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  • Writer's pictureAlex First

Holding The Man (Taylor Made Productions) at Chapel Off Chapel - 2 hours plus 20 minute interval

Based on a memoir by the late Timothy Conigrave, playwright Tommy Murphy has given us an up close and personal look at a 15-year gay relationship.

It starts in the teen years and works its way through to the HIV/AIDS crisis of the ‘80s and ‘90s.

Tim (Gene Efron) has his eyes on the school football captain John (Jack Stratton-Smith) and makes a play for him, which pays off.

What starts out as a crush becomes physical.

Photos by Phoebe Taylor

In spite of parental concerns, the relationship evolves.

While John is happy to maintain their exclusivity, Tim is not.

Tim pursues a career as an actor, while John becomes a chiropractor.

AIDS rears its ugly head and for too many becomes a life sentence.

Holding The Man is a fiercely honest representation of what it is like to pursue one’s natural instincts.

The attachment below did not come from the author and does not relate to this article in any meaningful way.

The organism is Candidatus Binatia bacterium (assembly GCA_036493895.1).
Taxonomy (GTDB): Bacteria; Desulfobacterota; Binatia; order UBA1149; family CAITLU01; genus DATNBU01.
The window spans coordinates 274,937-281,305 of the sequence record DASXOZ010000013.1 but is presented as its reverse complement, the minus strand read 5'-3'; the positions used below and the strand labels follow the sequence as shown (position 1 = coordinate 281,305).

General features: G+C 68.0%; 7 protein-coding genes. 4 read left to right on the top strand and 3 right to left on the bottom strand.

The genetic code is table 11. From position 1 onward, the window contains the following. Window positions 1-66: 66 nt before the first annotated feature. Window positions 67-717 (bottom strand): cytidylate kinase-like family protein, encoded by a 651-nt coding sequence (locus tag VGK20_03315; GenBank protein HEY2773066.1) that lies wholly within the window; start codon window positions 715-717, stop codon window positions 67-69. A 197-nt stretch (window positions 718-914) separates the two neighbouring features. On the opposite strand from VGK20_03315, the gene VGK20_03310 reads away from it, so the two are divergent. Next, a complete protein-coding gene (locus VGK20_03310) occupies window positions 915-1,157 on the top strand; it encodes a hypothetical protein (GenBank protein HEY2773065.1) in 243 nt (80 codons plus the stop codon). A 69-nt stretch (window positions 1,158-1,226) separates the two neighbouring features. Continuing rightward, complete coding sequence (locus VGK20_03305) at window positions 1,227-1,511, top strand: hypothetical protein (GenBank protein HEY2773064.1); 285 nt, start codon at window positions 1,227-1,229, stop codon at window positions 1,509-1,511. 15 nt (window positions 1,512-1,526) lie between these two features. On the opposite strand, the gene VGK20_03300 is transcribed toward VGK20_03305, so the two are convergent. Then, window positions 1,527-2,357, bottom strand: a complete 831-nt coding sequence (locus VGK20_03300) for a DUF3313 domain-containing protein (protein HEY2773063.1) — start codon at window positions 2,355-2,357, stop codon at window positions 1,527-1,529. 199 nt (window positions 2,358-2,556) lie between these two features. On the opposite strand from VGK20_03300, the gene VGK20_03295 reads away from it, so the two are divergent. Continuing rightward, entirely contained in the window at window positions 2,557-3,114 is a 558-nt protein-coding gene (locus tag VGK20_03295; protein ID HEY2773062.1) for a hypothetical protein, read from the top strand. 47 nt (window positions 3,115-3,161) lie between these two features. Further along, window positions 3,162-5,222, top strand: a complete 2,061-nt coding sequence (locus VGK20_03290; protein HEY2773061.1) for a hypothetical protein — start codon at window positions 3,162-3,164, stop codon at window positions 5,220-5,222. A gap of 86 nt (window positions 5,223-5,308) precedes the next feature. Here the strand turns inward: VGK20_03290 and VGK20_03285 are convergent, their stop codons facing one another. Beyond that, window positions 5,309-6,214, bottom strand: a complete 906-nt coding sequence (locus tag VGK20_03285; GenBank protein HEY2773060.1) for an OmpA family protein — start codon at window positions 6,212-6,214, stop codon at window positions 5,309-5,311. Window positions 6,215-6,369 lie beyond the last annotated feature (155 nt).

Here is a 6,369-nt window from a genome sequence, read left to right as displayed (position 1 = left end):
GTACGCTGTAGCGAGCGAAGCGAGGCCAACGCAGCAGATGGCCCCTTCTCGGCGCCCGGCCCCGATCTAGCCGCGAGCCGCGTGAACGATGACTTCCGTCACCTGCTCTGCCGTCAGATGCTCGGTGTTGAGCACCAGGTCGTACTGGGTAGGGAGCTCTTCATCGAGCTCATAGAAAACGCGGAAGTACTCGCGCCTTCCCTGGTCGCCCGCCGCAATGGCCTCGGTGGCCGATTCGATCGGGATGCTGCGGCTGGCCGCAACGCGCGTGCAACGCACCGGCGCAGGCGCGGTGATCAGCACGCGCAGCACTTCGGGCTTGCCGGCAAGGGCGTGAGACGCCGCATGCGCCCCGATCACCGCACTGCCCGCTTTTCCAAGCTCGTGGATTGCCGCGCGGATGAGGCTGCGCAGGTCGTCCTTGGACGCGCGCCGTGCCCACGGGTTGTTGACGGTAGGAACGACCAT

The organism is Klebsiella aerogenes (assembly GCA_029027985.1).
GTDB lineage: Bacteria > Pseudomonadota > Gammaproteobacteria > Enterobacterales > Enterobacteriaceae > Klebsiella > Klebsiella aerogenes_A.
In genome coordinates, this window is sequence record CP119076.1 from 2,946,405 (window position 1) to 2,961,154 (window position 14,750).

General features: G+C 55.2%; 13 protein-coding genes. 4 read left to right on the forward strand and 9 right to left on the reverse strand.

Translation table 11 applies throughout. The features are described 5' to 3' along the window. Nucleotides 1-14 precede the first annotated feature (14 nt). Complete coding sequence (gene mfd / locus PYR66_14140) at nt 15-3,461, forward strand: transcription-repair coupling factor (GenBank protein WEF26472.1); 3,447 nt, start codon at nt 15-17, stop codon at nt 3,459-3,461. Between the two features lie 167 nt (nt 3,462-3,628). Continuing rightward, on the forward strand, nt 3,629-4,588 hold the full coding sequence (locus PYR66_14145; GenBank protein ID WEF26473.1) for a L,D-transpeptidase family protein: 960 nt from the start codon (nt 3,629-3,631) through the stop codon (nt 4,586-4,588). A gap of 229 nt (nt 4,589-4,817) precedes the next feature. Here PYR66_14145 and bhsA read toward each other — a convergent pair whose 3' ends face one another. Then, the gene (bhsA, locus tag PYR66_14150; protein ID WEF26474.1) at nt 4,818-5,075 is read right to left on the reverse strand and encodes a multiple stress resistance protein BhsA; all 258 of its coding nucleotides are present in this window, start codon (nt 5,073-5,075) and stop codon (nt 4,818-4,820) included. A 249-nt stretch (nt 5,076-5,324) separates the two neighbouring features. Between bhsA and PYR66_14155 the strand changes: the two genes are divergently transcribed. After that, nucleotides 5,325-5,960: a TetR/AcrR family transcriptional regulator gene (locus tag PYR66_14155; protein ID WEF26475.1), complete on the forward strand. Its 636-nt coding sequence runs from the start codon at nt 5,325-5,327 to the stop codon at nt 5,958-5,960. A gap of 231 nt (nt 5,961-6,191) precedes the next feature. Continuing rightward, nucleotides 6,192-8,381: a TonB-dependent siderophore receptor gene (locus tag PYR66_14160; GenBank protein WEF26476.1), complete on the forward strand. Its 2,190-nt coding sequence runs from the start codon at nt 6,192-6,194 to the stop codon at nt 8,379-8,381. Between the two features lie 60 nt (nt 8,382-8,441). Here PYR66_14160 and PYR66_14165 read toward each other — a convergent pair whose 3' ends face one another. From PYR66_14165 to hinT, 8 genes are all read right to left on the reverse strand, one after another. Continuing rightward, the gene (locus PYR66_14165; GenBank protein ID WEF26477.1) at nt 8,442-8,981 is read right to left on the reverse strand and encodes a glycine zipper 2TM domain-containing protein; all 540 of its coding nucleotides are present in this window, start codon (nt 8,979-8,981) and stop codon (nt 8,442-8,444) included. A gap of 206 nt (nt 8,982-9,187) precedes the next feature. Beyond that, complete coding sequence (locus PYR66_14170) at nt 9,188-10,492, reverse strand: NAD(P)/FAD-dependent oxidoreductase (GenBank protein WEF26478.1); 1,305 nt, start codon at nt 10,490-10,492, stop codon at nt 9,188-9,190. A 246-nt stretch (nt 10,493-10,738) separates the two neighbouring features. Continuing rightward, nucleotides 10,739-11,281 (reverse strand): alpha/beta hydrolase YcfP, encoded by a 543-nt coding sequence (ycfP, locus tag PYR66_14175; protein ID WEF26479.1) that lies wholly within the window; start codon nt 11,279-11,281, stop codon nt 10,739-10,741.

It works us through the highs and lows, the excitement and fear inherent in a meaningful and long-lasting homosexual relationship.

It is tender and funny and sad. In short, it is authentic and that is why it plays so well.

There’s a quantum shift in disposition after interval as a more carefree world is left behind.

That requires a movement in sensitivities by the cast, in particular the main players, who do a fine job with the material.

Efron does much of the heavy lifting and readily channels the mood swings required of the lead.

Stratton-Smith also impresses as his grounded partner, whose steadiness of character comes to the fore.

Around them, the four other cast members (Lily Johnson, Ross Larkin, Morgan Dooley-Axup and Ryan Henry) are adept at playing multiple roles – primarily as parents, friends and lovers.

With assured direction from Cal Robinson-Taylor, Holding The Man moves along at pace and remains engaging throughout.

First published as a theatrical piece in November 2006, among other accolades it won the Australian Writers’ Guild Award for Best Play. It is not hard to see why.

Almost a generation later, it stands up well.

Holding The Man is playing at Chapel Off Chapel until 8th October.


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